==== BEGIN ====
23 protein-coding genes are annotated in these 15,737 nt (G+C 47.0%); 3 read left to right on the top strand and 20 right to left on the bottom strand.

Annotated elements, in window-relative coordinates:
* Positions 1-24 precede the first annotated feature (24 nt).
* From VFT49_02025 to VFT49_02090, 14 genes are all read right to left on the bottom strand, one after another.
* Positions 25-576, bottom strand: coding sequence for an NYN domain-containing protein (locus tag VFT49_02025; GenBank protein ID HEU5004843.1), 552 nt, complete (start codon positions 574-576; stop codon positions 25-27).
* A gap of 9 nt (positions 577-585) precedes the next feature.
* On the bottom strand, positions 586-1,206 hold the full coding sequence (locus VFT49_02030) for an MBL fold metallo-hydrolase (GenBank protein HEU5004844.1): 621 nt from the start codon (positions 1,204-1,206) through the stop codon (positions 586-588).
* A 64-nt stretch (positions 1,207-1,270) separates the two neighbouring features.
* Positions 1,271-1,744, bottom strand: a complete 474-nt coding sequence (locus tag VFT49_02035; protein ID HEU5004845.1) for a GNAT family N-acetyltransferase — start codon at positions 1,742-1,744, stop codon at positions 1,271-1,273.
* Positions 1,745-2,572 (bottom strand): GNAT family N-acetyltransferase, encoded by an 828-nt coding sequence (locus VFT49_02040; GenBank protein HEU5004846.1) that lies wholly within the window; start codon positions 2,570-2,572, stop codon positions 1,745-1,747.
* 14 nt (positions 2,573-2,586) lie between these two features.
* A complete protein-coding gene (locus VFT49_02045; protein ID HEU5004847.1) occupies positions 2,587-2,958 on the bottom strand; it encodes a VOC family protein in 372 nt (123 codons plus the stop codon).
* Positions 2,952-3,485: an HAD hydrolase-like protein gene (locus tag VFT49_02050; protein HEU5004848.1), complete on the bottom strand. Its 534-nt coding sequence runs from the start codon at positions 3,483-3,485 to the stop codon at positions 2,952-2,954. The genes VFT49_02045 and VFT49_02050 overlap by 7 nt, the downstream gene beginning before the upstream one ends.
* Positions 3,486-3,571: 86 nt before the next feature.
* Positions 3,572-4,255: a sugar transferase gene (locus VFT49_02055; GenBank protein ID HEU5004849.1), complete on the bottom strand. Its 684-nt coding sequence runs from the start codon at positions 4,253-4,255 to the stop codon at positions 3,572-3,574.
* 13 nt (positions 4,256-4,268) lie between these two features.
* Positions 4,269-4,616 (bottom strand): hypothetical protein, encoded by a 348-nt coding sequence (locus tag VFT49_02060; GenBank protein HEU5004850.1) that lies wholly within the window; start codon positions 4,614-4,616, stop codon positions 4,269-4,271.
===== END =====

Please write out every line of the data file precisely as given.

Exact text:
23 protein-coding genes are annotated in these 15,737 nt (G+C 47.0%); 3 read left to right on the top strand and 20 right to left on the bottom strand.

Annotated elements, in window-relative coordinates:
* Positions 1-24 precede the first annotated feature (24 nt).
* From VFT49_02025 to VFT49_02090, 14 genes are all read right to left on the bottom strand, one after another.
* Positions 25-576, bottom strand: coding sequence for an NYN domain-containing protein (locus tag VFT49_02025; GenBank protein ID HEU5004843.1), 552 nt, complete (start codon positions 574-576; stop codon positions 25-27).
* A gap of 9 nt (positions 577-585) precedes the next feature.
* On the bottom strand, positions 586-1,206 hold the full coding sequence (locus VFT49_02030) for an MBL fold metallo-hydrolase (GenBank protein HEU5004844.1): 621 nt from the start codon (positions 1,204-1,206) through the stop codon (positions 586-588).
* A 64-nt stretch (positions 1,207-1,270) separates the two neighbouring features.
* Positions 1,271-1,744, bottom strand: a complete 474-nt coding sequence (locus tag VFT49_02035; protein ID HEU5004845.1) for a GNAT family N-acetyltransferase — start codon at positions 1,742-1,744, stop codon at positions 1,271-1,273.
* Positions 1,745-2,572 (bottom strand): GNAT family N-acetyltransferase, encoded by an 828-nt coding sequence (locus VFT49_02040; GenBank protein HEU5004846.1) that lies wholly within the window; start codon positions 2,570-2,572, stop codon positions 1,745-1,747.
* 14 nt (positions 2,573-2,586) lie between these two features.
* A complete protein-coding gene (locus VFT49_02045; protein ID HEU5004847.1) occupies positions 2,587-2,958 on the bottom strand; it encodes a VOC family protein in 372 nt (123 codons plus the stop codon).
* Positions 2,952-3,485: an HAD hydrolase-like protein gene (locus tag VFT49_02050; protein HEU5004848.1), complete on the bottom strand. Its 534-nt coding sequence runs from the start codon at positions 3,483-3,485 to the stop codon at positions 2,952-2,954. The genes VFT49_02045 and VFT49_02050 overlap by 7 nt, the downstream gene beginning before the upstream one ends.
* Positions 3,486-3,571: 86 nt before the next feature.
* Positions 3,572-4,255: a sugar transferase gene (locus VFT49_02055; GenBank protein ID HEU5004849.1), complete on the bottom strand. Its 684-nt coding sequence runs from the start codon at positions 4,253-4,255 to the stop codon at positions 3,572-3,574.
* 13 nt (positions 4,256-4,268) lie between these two features.
* Positions 4,269-4,616 (bottom strand): hypothetical protein, encoded by a 348-nt coding sequence (locus tag VFT49_02060; GenBank protein HEU5004850.1) that lies wholly within the window; start codon positions 4,614-4,616, stop codon positions 4,269-4,271.